Hola! Estoy en Ecuador! Apologies for my lack of blog posts lately, it has been a busy couple of weeks/months! December ended with our homestays in Don Jiang. Those three weeks were probably my favorite of the trip so far. We were spending tons of time outside working with our host families, eating fresh fruits and veggies everyday, and there was always a beautiful sunrise or sunset to watch form the farms. The last night in the village we had a community potluck and sang karaoke with all our families. Every day I spent there I felt such a strong sense of community. Even though not everyone was related, they all treated each other (and us) as if it was one big family. Even though we barely spoke Thai, I feel that the connections I made there are probably the strongest of the whole trip. It made me realize that you don’t need words to show love.
We spent Christmas in the city of Chiang Mai, ice skating and visiting a temple. TBB surprised us Christmas morning with letters from loved ones- so a big thank you to all of you who wrote one, it made my day! Our last week in Thailand was spent in a super tiny village near the border with Myanmar. Some of the highlights from there were hiking up a mountain and learning how to make organic coffee. Then, way too soon, we left Thailand and hopped over to Cambodia!
Cambodia was super interesting and I wish we had been able to spend more time there. In Phom Phehn we went to the killing fields, a museum/memorial all about the Cambodian genocide. It was a very heavy day, but important and I’m grateful I had the opportunity to learn about it. We also visited Cambodian Living Arts, which is an organization started by a genocide survivor named Arn. His mission is to help get young people off the streets and give them opportunities to practice art. His dream is for Cambodia to be known for its rich culture instead of just its tragic history. We were very lucky to meet him and his students taught us some Cambodian dance! Our next stop was Siem Reap. We visited Ankor Wat at sunrise and many other temples throughout the week. I also ate a tarantula and got hit by a tuk tuk, so all in all it was an eventful stay.
Our travel time from Cambodia to Ecuador was a whopping 50 hours! We spent a week in Quito taking Spanish classes and exploring. We also got to visit the US embassy in Quito, which was super cool! We went on inauguration day, and we watched them change the portraits on the walls from President Obama to Trump, so that was depressing. But we got to talk to someone who worked at the embassy and one of his areas of expertise was environmental preservation. This was super interesting because we got to ask about how the US oil interests in Ecuador affect Ecuador’s environment, and how our relationship with Ecuador might change under Tillerson. We didn’t get very optimistic answers.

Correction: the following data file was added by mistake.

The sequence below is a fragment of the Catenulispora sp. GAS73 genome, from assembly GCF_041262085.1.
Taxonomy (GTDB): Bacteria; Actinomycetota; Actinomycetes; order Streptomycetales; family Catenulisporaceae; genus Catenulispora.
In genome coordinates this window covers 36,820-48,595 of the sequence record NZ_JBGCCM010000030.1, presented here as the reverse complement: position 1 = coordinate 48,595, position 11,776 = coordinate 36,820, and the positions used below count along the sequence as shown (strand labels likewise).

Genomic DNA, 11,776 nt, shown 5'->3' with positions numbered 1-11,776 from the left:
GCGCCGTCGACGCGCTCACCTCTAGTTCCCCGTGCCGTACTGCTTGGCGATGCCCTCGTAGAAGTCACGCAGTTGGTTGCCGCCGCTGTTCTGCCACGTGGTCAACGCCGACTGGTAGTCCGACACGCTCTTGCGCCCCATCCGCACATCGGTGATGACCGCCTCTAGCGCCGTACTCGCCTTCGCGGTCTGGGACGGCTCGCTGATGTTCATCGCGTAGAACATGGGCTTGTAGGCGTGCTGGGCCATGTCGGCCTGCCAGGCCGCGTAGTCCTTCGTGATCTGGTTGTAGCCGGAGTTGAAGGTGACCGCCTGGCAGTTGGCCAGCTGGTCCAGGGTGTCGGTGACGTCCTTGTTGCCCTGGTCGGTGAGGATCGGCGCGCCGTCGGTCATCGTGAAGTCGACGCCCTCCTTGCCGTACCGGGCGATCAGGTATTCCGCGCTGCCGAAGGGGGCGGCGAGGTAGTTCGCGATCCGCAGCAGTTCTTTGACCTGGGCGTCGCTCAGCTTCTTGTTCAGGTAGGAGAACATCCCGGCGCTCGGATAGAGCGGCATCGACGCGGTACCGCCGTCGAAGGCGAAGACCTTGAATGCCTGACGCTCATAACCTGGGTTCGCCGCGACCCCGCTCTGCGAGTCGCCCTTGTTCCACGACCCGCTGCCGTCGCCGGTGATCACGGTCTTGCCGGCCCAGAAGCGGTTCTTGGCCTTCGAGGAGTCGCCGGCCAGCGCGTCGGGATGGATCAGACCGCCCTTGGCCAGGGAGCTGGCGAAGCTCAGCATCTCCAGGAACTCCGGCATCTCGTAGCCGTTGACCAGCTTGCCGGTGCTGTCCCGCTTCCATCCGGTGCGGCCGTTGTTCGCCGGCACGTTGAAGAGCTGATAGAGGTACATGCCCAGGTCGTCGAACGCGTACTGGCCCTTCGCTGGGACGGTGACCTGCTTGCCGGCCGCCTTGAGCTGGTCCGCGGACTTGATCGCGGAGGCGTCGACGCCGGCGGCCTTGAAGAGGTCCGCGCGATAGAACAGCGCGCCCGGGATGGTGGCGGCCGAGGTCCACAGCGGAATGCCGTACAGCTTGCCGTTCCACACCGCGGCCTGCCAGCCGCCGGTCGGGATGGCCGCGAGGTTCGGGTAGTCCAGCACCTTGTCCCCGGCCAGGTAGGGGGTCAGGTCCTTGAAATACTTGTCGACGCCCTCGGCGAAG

Despues de Quito, fuimos a una ciudad se llama Chone! Chone is on the coast, so we spent lots of time at the beach with our host families. Chone is a very energetic city, and we were constantly busy, whether at worksite, seminar, or hanging out with our families. In the mornings, I shadowed an english teacher and helped teach english to second, seventh, and ninth graders. It was pretty tiring, but my teacher was super nice and I got to spend a lot of time getting to know the kids. Our seminars have been focused on education, so we have been talking about questions like: who should decide what is taught? Should students and teachers be equal? Does education oppress or liberate? I had the opportunity to co-teach seminar 4 and 5, so I helped design the activities and facilitate group discussion, which ended up being a really cool learning/leadership opportunity. After seminars, Tessa, Monchi (host bro) and I would get our daily ice cream and head home to spend the evening with our family. My Chone host family was one of the kindest groups of people I have ever met and they made it super easy to engage and spend time with them. On the last night, there was a big dance party with all the families, and then the next morning we headed off for independent student travel.
I spent IST in a jungle/mountain town tubing, water falling, and visiting a butterfly sanctuary, and watching West Wing!! It was a much needed 3 -day vacation.
Currently, I am at my last homestay! Say whatttttt?? We are in a small mountain town called Toacaso. It is very cold here, and you can see an active snow-capped volcano from my bedroom window! Here we will continue to shadow English teachers and wrap up the education seminars. After this, we have a week in Peru and then we will be back in the States! I’m feeling both excited and bummed about that. On one hand I’m sad to see this crazy adventure come to a close, but I’m stoked to get more politically involved in the States. It will be great to see everyone from home, and I can’t wait to go snowboarding! I know this won’t be my last trip abroad. (May or may not have been researching plane tickets from PDX to Thailand yesterday…oops).
Thanks again to everyone who made this trip possible for me. I am learning so much both emotionally and academically, not to mention having the time of my life. I am forever grateful to all of you!
That’s all for now folks! See ya’ll soooooooooon!!!